Years later, I was thrilled when Harry found Meghan, who seemed to be a true love match. And then I watched from afar as the monarchy and the press tore her apart. Why was this a much-anticipated read for me? Because after years of the other side of the story, I wanted Harry’s. Yes, it’s ghost written but it’s written so beautifully, so immersively, I felt like I got a strong sense of how it was to grow up and head out into the world for Prince Harry, how it felt to meet a likeminded woman who cares as much about people and the world as he does, how it felt when his place in his family was reinforced again and again (the spare), and how it felt to be that little boy who was left motherless in the most public way.
I devoured it.
This book, in contrast, was not ghost written. It started as hundreds of lines of poetry, and with the deft encouragement and support of an excellent editor became mostly prose, with lines of poetry (SO CLEVERLY) retained at key points to really drive home the pervading emotions of a particular incident or time in her life. Many people will feel like they know exactly who Pamela Anderson is. I suspected there was (MUCH) more to her than her dual personas of bombshell and activist and guess, what? There is!
What I came to discover was a bright, interesting, interested woman who is well-read, well-travelled and has had a lifetime of trauma but is still standing. She speaks of people in her life, including ex-husband Tommy Lee, with such compassion and love, this could read as a lesson in forgiveness and inner peace. She’s funny, sexy, smart and savvy, and she seems to be at peace with her place in the world, something I will take with me. It is also BEAUTIFULLY written, with a flow and energy that drew me in and kept me immersed.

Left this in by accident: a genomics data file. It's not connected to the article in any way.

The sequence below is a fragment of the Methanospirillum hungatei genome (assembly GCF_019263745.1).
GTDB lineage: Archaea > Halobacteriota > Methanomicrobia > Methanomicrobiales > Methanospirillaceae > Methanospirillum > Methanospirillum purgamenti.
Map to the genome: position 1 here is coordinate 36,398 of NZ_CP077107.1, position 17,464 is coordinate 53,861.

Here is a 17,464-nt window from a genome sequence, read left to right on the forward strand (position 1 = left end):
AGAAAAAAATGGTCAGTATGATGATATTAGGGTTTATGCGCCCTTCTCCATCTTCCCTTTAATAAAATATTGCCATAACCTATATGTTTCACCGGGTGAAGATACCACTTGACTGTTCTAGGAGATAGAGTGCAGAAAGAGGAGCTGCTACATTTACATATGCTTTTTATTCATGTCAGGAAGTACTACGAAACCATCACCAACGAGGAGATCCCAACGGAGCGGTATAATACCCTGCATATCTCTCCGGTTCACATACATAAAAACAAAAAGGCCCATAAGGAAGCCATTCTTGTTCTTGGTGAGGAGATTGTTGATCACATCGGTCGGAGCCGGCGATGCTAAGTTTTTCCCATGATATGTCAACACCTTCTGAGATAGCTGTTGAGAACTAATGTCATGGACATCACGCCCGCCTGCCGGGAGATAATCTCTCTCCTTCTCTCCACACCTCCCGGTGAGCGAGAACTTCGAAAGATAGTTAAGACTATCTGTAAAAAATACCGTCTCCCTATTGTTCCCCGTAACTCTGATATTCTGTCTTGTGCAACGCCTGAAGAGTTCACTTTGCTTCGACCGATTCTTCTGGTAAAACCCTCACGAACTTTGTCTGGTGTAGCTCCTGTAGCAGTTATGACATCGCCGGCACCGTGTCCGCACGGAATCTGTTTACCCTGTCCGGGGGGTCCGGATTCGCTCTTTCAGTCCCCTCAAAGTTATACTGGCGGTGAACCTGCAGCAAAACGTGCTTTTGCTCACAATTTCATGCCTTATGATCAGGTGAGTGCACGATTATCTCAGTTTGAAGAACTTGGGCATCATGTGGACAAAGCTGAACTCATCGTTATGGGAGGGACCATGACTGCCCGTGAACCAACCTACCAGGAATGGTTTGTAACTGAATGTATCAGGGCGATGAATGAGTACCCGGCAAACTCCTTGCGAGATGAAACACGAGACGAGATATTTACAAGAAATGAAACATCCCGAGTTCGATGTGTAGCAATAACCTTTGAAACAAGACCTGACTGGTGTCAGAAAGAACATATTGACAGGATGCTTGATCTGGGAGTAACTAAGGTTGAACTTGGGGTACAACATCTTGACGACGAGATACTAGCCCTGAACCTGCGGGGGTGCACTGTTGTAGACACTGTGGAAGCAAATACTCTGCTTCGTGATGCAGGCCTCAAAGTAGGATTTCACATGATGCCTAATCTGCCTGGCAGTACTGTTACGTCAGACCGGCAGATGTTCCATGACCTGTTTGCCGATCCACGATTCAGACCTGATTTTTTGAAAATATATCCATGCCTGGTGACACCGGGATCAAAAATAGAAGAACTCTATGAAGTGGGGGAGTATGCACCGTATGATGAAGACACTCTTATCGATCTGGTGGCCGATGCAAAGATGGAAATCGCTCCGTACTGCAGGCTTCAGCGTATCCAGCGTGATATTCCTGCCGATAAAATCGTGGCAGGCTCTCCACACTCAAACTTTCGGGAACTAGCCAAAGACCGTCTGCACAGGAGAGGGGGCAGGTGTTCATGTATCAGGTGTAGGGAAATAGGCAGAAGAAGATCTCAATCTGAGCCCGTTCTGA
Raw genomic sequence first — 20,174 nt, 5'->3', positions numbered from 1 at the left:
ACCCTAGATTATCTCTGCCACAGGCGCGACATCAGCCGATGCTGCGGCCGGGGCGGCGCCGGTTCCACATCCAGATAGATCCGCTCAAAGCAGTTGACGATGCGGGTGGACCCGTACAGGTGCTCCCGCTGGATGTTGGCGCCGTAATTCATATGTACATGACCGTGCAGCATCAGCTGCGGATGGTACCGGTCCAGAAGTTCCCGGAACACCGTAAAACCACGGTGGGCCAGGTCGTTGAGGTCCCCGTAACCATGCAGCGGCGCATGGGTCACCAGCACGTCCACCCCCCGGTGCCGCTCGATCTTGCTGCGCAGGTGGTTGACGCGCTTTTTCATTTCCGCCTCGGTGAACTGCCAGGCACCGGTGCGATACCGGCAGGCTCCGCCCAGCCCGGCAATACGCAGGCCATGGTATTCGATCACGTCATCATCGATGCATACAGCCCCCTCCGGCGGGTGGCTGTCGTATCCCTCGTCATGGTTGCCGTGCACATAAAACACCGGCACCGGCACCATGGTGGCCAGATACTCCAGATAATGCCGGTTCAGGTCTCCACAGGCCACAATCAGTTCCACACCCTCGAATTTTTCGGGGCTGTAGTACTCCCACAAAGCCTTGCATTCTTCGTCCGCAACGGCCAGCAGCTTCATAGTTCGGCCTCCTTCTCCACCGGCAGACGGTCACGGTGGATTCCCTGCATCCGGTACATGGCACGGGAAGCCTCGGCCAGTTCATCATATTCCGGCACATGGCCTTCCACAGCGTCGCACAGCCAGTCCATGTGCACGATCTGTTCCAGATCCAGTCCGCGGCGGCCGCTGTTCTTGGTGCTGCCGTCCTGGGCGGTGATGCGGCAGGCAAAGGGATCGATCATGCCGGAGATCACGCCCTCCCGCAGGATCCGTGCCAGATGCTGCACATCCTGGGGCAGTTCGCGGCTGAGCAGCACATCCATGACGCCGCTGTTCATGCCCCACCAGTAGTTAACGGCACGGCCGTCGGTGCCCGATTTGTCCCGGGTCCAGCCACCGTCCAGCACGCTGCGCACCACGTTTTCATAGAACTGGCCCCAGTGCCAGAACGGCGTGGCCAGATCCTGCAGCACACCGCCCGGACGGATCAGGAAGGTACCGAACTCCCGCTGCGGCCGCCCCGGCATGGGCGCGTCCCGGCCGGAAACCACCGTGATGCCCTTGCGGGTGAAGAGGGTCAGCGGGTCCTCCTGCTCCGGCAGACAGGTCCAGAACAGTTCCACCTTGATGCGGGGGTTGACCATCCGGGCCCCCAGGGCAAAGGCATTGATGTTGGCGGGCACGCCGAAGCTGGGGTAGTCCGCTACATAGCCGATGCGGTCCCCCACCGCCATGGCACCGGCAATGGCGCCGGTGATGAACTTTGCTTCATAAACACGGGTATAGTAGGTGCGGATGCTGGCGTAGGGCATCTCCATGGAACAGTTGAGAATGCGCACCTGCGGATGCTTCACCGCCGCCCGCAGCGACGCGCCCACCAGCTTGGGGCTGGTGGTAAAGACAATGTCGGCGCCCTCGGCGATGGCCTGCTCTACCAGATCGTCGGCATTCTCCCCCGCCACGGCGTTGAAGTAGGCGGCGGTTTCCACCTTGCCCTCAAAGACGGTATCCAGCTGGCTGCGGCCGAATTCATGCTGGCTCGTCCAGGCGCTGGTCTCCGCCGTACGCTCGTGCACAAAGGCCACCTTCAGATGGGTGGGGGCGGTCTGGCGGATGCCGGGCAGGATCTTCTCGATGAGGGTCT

By the end, I metaphorically pumping my fist in the air, shouting, ‘Go, Pammy!’ I absolutely adore and admire her. What a human being.
I wanted to love this. I (along with 1/2 the planet) was a massive Friends fan. It’s still my ‘go-to’ when I’m on a plane and the selection of movies is rubbish. Could it be any funnier? Of course, I knew at the time that Matthew Perry suffered from addiction—he was rake thin one season, bloated the next. As he says in the book (and I’m paraphrasing), ‘If I was skinny, it was the pills, if I was fat, it was the booze.’ I’ve followed his career since and have especially loved his guest appearances in shows like The West Wing, even though his appearance has always belied the demons at play. I really have a lot of respect for his talent and he seems like a decent human being.
That said, this is a rough read—and not because of the subject matter. It’s just clunky and repetitive (at times, stream of consciousness) and there were many passages and chapters that were just self-indulgent and dull . I am not sure if these were stylistic choices—let’s make the writing and format reflect the chaos of your inner life—but they didn’t work for me. I especially found it odd that the only girlfriend he ever mentions by name is the most famous, Julia Roberts. The rest are by their first name or are nameless, which is an feeble strategy to protect identities when a three-second Google search reveals who he is talking about. And what is his beef with Keanu Reeves? He actually says it’s a shame Keanu is still walking around in the world. (Back off, Matty—Keanu is a righteous dude.)
Could have used a strong editorial arm and been 1/3 shorter. A few interesting insights but not my fave.
I can’t wait for this and expect it will similar in tone and style to this book, which I read years ago and LOVED:
If you’re a Rob Lowe fan, he’s a brilliant writer—funny, self-deprecating, insightful. Great stories told by a wonderful storyteller. I will let you know what I think of Sam Neil’s book.
Till next time …